Status and Trends
The Taimyr Herd is one of the largest wild Rangifer herds in the world. Russian scientists divide the last 4 decades into:
• Pre-commercial period (before 1970): population grew from a low (110,000) in the 1950s to over 300,000 in 1970; harvest was low and as the herd grew domestic reindeer were "lost" as they joined the wild population
• Commercial hunting period (1970-1990): intensive, controlled "farming" of wild population to stabilize population and promote social and economic progress. Herd "stabilized" at ~ 600,000 by end of period
• Uncontrolled period (1990 to present): subsidies to commercial hunters were removed making it not economical to "farm" wild reindeer. Harvest drastically reduced and population grew rapidly by 2000 to 1 million animals.
Currently the herd is assumed to be declining although a population estimate has not been conducted since 2000.
Through the population increase, the herd has progressively summered further east, using one of four centers of habitation within its 1.5 million km2 range.
In Russia, managers view harvest regulation as the key to wild reindeer population management. The following are the main goals of the Russian management system:
- Protect small herds and restore wild reindeer in regions where numbers are low.
- Maximize meat products and economic profit and provide work for local people in areas inhabited by large wild reindeer populations
- Prevent an overpopulation of wild reindeer, which could eventually lead to overgrazing of the pastures and outbreaks of infectious diseases
- Prevent the expansion of wild reindeer into the pastures of domesticated reindeer husbandry
The main instrument for managing herds is through hunting quotas. Unlike North America where the vast majority of harvest is for subsistence purposes, in Russia the vast majority of hunting is for commercial purposes. In order to hunt, hunters must receive a special license form the state Game Service. Commercial hunting licenses are usually dispersed among hunting and reindeer husbandry enterprises, cooperative, and clan-communities on the basis of state-farms. Often State game Services do not have enough staff to provide all communities with a license and therefore most indigenous hunters harvest wild reindeer without a license and therefore there is a lack of accurate harvest information. (Klokov 2004)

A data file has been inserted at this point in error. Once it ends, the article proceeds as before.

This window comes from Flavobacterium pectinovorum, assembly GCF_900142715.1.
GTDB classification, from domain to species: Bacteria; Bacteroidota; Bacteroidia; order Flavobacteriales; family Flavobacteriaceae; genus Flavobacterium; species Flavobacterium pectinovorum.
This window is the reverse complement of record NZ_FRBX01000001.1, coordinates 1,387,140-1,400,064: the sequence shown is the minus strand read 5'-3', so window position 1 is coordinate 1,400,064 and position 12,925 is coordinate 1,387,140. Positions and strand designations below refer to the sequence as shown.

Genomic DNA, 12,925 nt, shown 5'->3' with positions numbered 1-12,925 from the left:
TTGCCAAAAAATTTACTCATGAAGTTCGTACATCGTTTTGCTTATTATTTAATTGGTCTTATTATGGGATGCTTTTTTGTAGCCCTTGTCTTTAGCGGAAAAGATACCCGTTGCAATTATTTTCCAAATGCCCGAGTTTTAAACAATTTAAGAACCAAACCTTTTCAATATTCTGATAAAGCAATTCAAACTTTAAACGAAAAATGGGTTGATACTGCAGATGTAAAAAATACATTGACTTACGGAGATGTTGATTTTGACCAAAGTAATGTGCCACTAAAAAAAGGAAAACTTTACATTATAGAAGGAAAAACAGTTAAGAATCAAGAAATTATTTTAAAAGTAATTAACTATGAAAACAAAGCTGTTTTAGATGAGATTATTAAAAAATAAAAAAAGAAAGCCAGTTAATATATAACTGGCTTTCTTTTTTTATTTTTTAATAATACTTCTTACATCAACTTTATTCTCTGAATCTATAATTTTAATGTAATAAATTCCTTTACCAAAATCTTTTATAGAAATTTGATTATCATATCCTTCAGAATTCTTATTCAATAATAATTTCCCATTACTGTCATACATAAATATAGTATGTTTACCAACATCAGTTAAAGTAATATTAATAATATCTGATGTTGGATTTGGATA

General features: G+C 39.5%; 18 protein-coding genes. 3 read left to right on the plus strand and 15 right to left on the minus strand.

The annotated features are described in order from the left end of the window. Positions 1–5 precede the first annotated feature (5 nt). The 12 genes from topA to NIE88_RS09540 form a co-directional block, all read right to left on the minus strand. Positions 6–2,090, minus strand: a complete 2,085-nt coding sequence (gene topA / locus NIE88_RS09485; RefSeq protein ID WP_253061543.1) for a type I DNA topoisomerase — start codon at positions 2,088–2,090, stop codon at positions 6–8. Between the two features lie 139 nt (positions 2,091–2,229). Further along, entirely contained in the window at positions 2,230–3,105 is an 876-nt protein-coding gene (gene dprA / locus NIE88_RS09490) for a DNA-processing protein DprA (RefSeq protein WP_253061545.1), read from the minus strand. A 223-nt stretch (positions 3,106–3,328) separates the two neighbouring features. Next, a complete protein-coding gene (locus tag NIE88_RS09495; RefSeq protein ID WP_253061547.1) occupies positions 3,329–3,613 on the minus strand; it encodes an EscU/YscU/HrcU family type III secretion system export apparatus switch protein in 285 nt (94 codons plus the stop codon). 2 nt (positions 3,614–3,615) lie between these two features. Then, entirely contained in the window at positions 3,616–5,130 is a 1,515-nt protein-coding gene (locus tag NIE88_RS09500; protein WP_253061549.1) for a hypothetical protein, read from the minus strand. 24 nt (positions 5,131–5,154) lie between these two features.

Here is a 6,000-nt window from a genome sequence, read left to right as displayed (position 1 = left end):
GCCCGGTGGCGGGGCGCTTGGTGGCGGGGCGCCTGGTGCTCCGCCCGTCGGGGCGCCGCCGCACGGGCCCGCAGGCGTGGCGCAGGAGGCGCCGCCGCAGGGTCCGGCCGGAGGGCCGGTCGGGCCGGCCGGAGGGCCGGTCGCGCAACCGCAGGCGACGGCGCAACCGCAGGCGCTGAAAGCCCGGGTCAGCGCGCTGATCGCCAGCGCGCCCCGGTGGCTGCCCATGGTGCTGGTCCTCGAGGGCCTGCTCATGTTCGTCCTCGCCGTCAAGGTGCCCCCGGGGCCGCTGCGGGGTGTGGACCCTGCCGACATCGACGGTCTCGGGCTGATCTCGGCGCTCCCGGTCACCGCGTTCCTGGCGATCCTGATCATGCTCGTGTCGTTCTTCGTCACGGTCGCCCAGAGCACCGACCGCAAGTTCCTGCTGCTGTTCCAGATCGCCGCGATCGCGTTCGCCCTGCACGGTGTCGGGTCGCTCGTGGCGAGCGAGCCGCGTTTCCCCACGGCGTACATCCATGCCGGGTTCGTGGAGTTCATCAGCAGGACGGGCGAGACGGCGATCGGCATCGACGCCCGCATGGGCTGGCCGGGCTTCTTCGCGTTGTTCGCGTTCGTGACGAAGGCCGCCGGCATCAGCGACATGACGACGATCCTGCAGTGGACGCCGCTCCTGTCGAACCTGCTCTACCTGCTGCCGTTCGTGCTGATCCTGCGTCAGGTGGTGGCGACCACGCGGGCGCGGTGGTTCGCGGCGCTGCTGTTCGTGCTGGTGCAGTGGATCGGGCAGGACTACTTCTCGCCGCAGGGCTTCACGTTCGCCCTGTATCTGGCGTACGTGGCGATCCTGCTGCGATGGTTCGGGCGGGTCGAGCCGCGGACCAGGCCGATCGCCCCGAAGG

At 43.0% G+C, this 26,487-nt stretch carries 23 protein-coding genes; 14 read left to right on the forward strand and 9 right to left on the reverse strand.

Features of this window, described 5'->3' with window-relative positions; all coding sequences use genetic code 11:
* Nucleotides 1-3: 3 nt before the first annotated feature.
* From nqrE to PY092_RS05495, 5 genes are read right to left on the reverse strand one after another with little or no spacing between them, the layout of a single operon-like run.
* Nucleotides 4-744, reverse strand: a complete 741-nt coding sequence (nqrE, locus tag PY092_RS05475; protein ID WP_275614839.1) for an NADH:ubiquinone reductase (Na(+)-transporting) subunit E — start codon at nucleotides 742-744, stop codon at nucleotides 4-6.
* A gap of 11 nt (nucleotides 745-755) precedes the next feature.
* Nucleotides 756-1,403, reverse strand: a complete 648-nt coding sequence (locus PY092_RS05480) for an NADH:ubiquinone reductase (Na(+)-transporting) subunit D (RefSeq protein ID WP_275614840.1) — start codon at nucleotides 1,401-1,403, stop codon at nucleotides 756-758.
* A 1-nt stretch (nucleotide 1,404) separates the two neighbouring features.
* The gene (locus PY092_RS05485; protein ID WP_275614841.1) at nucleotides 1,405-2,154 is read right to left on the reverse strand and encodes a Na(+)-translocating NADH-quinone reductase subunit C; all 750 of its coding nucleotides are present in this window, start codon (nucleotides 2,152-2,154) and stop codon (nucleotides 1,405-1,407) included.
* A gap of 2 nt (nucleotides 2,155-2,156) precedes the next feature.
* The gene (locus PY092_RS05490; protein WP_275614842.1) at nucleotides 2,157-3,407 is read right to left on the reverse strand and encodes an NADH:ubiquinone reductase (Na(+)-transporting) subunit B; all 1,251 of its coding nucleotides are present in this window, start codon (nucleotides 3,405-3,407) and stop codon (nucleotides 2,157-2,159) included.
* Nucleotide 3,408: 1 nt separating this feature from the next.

Considerable pressure on wild reindeer environment is exerted by anthropogenic factors. The enterprises of "Norilsky Nickel" Company emit up to 2500 thousand tons of contaminant into the atmosphere which include sulfur dioxide gas, carbon monoxide and dioxide, nitric oxide and sulfuric acid aerosol. The influence of these substances causes herbaceous plants, shrubs and trees to dry up. Lichen has disappeared from the Norilsk vicinity, and the area of dead forest in Taimyr amounts to 6000 km2. Within the distance of 110-120 km from the point of emission lichens have decreased by 18%. In the vicinity of the Hantai lake there are extensive zones where the levels of heavy metals in food plants and the meat of reindeer exceed the permissible maximum. According to the data given by the Taimyr Committee of Land Resources and Management, the combined effect of anthropogenic factors has led to vegetation degradation in the tundra and forest-tundra over the area of 20 km2.
In recent years there has been a significant increase in poaching on the herd. For example in 2008 an estimated 80,000-100,000 animals were taken, five times the permissible limit.
Klokov, Konstantin. 2004. Russia. In. Ulvevadet, B and Klokov, K Editors). Family-based reindeer herding and hunting economies, and the status and management of wild reindeer/caribou populations. Published by the Centre for Saami Studies, for Arctic Council 2004. p 55-94.
The Taimyr Herd: Where has it come from - where is it going? A Powerpoint presentation in Vancover at CARMA 5 (download)
Dr. Leonid Kolpashikov
Extreme North Agricultural Research Institute.
663300, Norilsk, Komsomolskaya Str., 1. Russia.
kolpak46 'at' norcom.ru
St. Petersburg Institute for Information and Automation (SPIIRAS)
of the Russian Academy of Sciences
39, 14 line,
St. Petersburg, 199178, Russia
mwwcari 'at' rol.ru
Whitehorse, Yukon Y1A 7A1
don.russell 'at' ec.gc.ca